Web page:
Gilbert, AZ police arrest Mesa employee accused of tampering with water treatment plant
A Mesa wastewater employee faces terrorism charges after police say he shut down a Southeast Valley wastewater treatment plant, creating a buildup of methane gas and sparking a standoff with Gilbert SWAT.
Authorities said Robert Olson, 43, began shutting down the plant about midnight Friday after accessing several buildings at the facility located at 4400 S. Greenfield Road in Gilbert. Nearly three hours later, Olson called 911 stating he was armed with a handgun, said Sgt. Bill Balafas, a police spokesman.
“Mr. Olson was the sole employee on the midnight shift at the facility,” Balafas said. “Because of the coordinated response and systems safeguards at the treatment facility, there was no risk of danger to the community. Mr. Olson’s actions did endanger the lives of the first responders.”
Mesa police and Gilbert SWAT officers responded to the plant, which is owned by Mesa, Gilbert and Queen Creek but operated by Mesa.
A two-hour standoff ended when Olson surrendered at 4:30 a.m., Balafas said. He was booked into the Maricopa County 4th Avenue Jail on suspicion of terrorism, making terrorist threats, misconduct involving weapons, tampering with a public utility, criminal trespassing and criminal damage to property.
And this, which I believe could be and probably is an attempted attack…
Answers sought in fainting spells on jet
Staff photo by Jim Witmer Workers are seen attending to an American Airlines jet at the Dayton International Airport on April 1 after three emergency squads responded to a call after a passenger jet made an emergency landing due to passengers becoming ill.
DAYTON — American Airlines officials are analyzing flight recorder data to determine the problem that forced a flight to Chicago to make an emergency landing Friday at Dayton International Airport.
Information downloaded from the plane’s flight recorders was sent to the airline’s maintenance base in Tulsa, Okla., said Ed Martelle, an American Airlines spokesman.
“They can very often identify where the problem lies before they even have to start moving metal,” he said.
Martelle did not expect to know before Saturday what forced American Airlines Flight 547 to make an emergency landing in Dayton.
Stranded passengers were taken to Chicago on Friday afternoon on a replacement aircraft, Martelle said. Airline mechanics arrived on the replacement flight to inspect the diverted plane for problems and make any necessary repairs, if possible, he said.
Pilots on Flight 547 declared an emergency, then landed in Dayton on Friday morning after several of the 132 people aboard complained of illnesses.
At least four passengers fainted aboard the flight from Reagan National Airport in Arlington, Va., to Chicago’s O’Hare Airport. Oxygen masks were deployed, and the plane diverted to land at the Dayton airport.
The incident happened about 8:15 a.m. Friday, said Terrence Slaybaugh, director of the Dayton airport.
Pilots initially attributed the problem to the airplane’s air system, Slaybaugh said.
Martelle said that flight attendants became dizzy and asked the pilots to drop the oxygen masks. Four passengers did not get their masks on and lost consciousness, Martelle said.
The plane was a Boeing 737 manufactured in 1999, according to the Federal Aviation Administration. It was carrying 126 passengers, two pilots and four flight attendants, Martelle said.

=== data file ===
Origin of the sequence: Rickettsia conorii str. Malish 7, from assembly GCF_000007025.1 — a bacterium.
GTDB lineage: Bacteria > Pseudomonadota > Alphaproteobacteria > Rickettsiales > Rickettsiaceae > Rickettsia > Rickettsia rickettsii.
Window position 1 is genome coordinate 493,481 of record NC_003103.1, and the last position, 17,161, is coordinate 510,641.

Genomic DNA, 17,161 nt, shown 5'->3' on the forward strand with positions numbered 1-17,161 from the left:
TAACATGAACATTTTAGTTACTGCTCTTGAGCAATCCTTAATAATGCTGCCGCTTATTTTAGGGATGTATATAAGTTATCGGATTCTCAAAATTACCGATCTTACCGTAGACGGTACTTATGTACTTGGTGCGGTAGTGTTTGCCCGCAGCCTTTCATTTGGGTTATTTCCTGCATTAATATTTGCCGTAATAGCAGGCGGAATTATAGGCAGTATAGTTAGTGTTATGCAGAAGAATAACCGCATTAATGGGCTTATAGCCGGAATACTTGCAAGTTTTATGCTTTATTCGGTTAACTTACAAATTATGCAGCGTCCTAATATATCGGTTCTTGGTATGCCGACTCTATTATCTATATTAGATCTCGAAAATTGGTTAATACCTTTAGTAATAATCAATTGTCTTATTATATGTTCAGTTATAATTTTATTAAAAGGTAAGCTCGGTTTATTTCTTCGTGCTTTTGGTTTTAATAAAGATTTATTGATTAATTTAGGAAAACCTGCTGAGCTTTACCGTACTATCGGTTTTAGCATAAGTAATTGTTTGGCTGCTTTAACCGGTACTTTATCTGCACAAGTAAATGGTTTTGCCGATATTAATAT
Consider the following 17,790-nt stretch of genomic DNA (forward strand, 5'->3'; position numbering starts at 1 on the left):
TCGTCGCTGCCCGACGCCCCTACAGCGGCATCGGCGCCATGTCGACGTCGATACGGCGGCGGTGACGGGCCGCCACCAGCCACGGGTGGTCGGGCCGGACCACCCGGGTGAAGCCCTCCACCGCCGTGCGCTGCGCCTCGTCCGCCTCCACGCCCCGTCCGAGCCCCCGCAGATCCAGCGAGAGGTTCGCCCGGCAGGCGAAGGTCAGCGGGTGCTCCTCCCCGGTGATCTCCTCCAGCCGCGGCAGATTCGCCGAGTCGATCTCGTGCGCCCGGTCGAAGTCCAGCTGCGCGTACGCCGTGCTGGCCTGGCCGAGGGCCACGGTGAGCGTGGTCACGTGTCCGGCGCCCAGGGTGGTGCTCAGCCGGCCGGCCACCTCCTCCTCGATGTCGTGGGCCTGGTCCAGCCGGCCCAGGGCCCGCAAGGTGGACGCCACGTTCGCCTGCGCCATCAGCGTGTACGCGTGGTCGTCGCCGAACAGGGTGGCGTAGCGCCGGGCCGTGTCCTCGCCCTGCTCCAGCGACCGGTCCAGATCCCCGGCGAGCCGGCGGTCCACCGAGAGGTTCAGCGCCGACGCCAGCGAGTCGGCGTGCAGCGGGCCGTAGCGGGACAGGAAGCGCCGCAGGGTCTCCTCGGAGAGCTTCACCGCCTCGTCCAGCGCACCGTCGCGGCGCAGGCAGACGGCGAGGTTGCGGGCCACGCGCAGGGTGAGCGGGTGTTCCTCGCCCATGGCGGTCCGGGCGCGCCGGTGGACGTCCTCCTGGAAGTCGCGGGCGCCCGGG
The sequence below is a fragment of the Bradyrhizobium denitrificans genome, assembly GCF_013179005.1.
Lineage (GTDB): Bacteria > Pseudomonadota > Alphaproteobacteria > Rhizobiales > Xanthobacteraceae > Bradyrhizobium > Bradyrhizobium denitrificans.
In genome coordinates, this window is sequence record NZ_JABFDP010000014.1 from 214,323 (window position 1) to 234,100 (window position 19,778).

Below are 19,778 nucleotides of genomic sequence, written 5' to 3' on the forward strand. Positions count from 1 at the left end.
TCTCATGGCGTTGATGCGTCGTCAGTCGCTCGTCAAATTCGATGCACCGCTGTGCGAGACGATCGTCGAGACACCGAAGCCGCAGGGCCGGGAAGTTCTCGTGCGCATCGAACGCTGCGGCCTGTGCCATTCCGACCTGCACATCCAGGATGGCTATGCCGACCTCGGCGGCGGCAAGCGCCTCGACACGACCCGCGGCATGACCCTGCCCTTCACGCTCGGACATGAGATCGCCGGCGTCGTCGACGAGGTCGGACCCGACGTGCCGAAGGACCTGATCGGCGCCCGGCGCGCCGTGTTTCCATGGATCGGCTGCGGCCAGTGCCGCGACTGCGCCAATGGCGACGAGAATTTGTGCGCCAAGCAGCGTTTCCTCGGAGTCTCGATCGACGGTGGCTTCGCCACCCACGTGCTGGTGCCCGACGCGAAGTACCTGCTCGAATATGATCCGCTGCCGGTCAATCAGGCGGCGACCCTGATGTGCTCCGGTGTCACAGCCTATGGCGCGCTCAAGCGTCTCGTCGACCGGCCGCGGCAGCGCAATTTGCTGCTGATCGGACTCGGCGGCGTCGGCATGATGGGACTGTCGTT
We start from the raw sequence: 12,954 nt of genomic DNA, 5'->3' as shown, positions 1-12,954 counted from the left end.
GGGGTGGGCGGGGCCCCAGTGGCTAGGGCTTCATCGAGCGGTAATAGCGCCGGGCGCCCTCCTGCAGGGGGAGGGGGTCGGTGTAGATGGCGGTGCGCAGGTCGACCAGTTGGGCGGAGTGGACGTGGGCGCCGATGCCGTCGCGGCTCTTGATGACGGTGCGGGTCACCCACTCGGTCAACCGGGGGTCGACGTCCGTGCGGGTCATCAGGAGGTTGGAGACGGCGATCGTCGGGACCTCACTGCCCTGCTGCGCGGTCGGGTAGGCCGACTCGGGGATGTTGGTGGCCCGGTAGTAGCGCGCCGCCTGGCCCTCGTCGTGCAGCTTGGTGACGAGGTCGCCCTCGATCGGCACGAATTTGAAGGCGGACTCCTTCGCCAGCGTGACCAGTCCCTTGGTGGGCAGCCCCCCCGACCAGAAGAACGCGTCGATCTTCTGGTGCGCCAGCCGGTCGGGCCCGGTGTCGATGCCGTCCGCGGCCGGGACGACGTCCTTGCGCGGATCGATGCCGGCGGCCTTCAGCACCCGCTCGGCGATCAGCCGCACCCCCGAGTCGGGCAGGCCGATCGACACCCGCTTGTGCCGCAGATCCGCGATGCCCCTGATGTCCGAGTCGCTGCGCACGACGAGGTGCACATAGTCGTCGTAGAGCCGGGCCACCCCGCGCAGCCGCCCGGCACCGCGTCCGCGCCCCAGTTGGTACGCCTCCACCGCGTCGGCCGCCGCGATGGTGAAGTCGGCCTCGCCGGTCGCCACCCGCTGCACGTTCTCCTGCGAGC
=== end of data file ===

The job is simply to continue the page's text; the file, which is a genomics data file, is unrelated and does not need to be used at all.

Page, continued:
A passenger, Christina Saull of Washington, D.C., said the plane had pushed out of the gate at Reagan but had not left the tarmac when an announcement was made about problems with the air and cabin pressurization system.
Saull, who was traveling with her husband Bradley, said maintenance personnel arrived, came onto the plane and went into the cockpit. The plane eventually took off, she said.
“Halfway through the flight, the woman in the row behind us … we thought she had a seizure,” Saull said.
They quickly learned that woman and another woman next to her had passed out. Then some passengers who were 10 rows in front of the Saulls started complaining about smelling fumes.
“I didn’t smell anything,” she said. “Other passengers were complaining about being light-headed … Five minutes later, they were announcing they were going to drop the masks.”
Saull said she thought the passengers were pretty calm despite the situation.
“There were no warning lights or indicators,” Saull said of what was going on during the emergency landing.
Once on the ground, people flying for business reasons began working out of coffee shops in the airport.
“There were definitely people having meetings via cellphones, sitting in Starbucks,” Saull said.
Medics from Dayton, Vandalia and Butler Twp. were dispatched to the airport, followed by two additional medical calls, said Gil Turner, an airport spokesman. One flight attendant and two passengers were transported to area hospitals for treatment.
One of the ill passengers was accompanied to the hospital by a family member who also was on the flight, Martelle said. Both people later rejoined the rest of the stranded passengers at the airport, he said.
The condition of the flight attendant and second passenger who were hospitalized was unknown, Martelle said.
An additional passenger was examined at the airport but refused medical transport, Turner said.
The remaining passengers awaited the replacement flight in American Airlines holding area at the airport. “Getting them to Chicago is the ultimate goal,” Martelle said.
Transporting the passengers to their final destinations was a challenge because it is a Friday and flights are full, Slaybaugh said.
The passengers’ luggage was removed from the original plane to be reloaded on the replacement flight. There was nothing to indicate an act of terrorism, Martelle said.